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The Corries: Stovies

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  • Stovies
    • 1980 - Dara PA036 LP
  • Peat Fire Flame & Stovies
    • 2000 - Moidart MOICD018 CD
  • Side One
    1. The Bloody Sarks (W. Scobie/R. Browne) — Roy: vocal & guitar, Ronnie: vocal & guitar
    2. The Bonnie Moorhen — Roy: vocal & guitar, Ronnie: guitar
    3. Birnie Boozle — Roy: chorus & borann, Ronnie: vocal & borann
    4. Country Western Medley (words Bob Williamson) — Roy: vocal & guitar, Ronnie: vocal & guitar
    5. The Broom o' the Cowdenknowes — Roy: vocal & concertina, Ronnie: harmonica
    6. The Bantam Cock (Jake Thackery) — Roy: vocal & guitar
    7. Dumbarton's Drums — Roy: chorus & guitar, Ronnie: vocal & guitar
  • Side Two
    1. The Standard on the Braes o' Mar — Roy: chorus & guitar, Ronnie: vocal & guitar
    2. (Ye picked a fine time to leave me) Lucille (Lyrics W. Hill) — Roy: vocal & guitar, Ronnie: banjo & harmonica
    3. Arkinholm (Weir/Williamson) — Roy: vocal & borann, Ronnie: chorus & harmonica
    4. The Blackbird — Roy: flute, Ronnie: vocal & guitar
    5. The Bricklayer's song (Peter Cooksey) — Roy: vocal & guitar, Ronnie: guitar
    6. Welcome Royal Charlie (words anon; music Williamson) — Roy: vocal & guitar, Ronnie: chorus & guitar

  • The Corries
    • Roy Williamson
    • Ronnie Browne
  • Credits
    • All songs Traditional — Arranged by The Corries, unless otherwise noted.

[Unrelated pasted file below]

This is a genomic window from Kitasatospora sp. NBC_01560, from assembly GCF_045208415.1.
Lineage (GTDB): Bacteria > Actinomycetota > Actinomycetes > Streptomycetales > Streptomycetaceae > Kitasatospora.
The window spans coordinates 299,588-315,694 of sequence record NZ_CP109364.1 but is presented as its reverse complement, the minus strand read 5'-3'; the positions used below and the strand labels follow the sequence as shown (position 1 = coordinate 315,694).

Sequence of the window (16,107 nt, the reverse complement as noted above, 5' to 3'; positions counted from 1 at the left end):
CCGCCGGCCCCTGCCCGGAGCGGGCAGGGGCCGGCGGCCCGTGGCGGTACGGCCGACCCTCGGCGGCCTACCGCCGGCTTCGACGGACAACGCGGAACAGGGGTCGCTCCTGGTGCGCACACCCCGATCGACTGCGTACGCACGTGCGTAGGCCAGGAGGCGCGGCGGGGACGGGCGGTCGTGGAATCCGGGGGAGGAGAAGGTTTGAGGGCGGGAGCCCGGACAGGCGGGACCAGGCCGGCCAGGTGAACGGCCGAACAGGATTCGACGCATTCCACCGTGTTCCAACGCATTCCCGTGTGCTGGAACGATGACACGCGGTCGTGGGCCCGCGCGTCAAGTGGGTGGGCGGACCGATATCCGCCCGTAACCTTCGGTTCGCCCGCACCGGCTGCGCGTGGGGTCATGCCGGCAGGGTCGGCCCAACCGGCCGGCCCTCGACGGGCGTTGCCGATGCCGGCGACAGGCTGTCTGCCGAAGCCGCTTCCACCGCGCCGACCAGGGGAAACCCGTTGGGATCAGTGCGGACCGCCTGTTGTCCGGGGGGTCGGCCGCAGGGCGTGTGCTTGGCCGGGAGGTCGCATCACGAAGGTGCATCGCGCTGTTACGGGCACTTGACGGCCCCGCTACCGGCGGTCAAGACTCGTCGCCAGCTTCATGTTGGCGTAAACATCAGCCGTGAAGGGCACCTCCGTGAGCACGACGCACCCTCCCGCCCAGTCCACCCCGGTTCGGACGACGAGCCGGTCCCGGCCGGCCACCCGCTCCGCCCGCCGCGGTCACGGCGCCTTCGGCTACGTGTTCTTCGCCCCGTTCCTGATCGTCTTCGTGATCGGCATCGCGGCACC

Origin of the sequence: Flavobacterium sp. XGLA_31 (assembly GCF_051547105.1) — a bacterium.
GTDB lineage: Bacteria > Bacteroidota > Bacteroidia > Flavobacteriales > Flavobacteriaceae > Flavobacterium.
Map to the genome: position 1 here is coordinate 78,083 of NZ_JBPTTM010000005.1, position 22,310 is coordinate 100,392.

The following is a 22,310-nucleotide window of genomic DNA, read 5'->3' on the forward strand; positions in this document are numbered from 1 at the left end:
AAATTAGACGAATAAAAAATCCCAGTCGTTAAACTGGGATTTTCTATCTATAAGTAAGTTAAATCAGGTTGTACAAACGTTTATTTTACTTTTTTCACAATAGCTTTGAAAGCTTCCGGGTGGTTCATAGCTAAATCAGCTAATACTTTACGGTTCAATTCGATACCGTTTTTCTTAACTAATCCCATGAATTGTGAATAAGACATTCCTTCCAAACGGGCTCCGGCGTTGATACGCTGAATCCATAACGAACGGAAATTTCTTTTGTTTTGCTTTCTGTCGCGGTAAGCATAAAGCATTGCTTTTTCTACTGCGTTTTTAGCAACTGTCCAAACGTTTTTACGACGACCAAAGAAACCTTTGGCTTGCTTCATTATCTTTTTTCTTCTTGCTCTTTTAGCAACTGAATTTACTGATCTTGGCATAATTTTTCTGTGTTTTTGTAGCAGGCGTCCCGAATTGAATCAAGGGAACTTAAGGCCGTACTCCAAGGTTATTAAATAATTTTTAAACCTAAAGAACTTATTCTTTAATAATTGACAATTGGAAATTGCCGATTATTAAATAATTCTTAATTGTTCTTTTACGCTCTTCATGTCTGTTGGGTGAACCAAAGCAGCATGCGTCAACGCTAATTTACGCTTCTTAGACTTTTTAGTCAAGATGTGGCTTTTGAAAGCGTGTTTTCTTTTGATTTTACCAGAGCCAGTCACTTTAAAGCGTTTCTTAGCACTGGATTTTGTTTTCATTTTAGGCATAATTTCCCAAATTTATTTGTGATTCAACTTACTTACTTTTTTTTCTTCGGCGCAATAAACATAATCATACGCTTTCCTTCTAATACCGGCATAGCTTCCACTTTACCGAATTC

• Recording Engineers: Alan Spence, Colin Nicolson & Roy Ashby
    • Photography: Scott Wilson
    • Sleeve Design: Jon Field
    • Artwork & Print Production: Pan Graphics
    • 1980 Recorded Pan-Audio Recording Studios, Edinburgh, Scotland
    • 12 NEW LIVE RECORDINGS

Sleeve Notes

Stovies. This album celebrates the 21st year of the singing together of Roy Williamson and Ronnie Browne. To the Corries, folk music encompasses all aspects of the human condition, thus they have never become stereo-typed, or worse, treated their heritage as something weak to be preserved as an artform.

Communication, whether through a lament or a comic song is important to them, and they prefer to perform with, rather than at a crowd. Their huge repertoire, built over the years, shows the breadth of their songs, "come all ye's", all encompassed in a bit of the "crack". Folk is as simple or as complex as you want to make it but it will always remain. Let's hope the Corries will remain for a few more years yet.

R. Grant.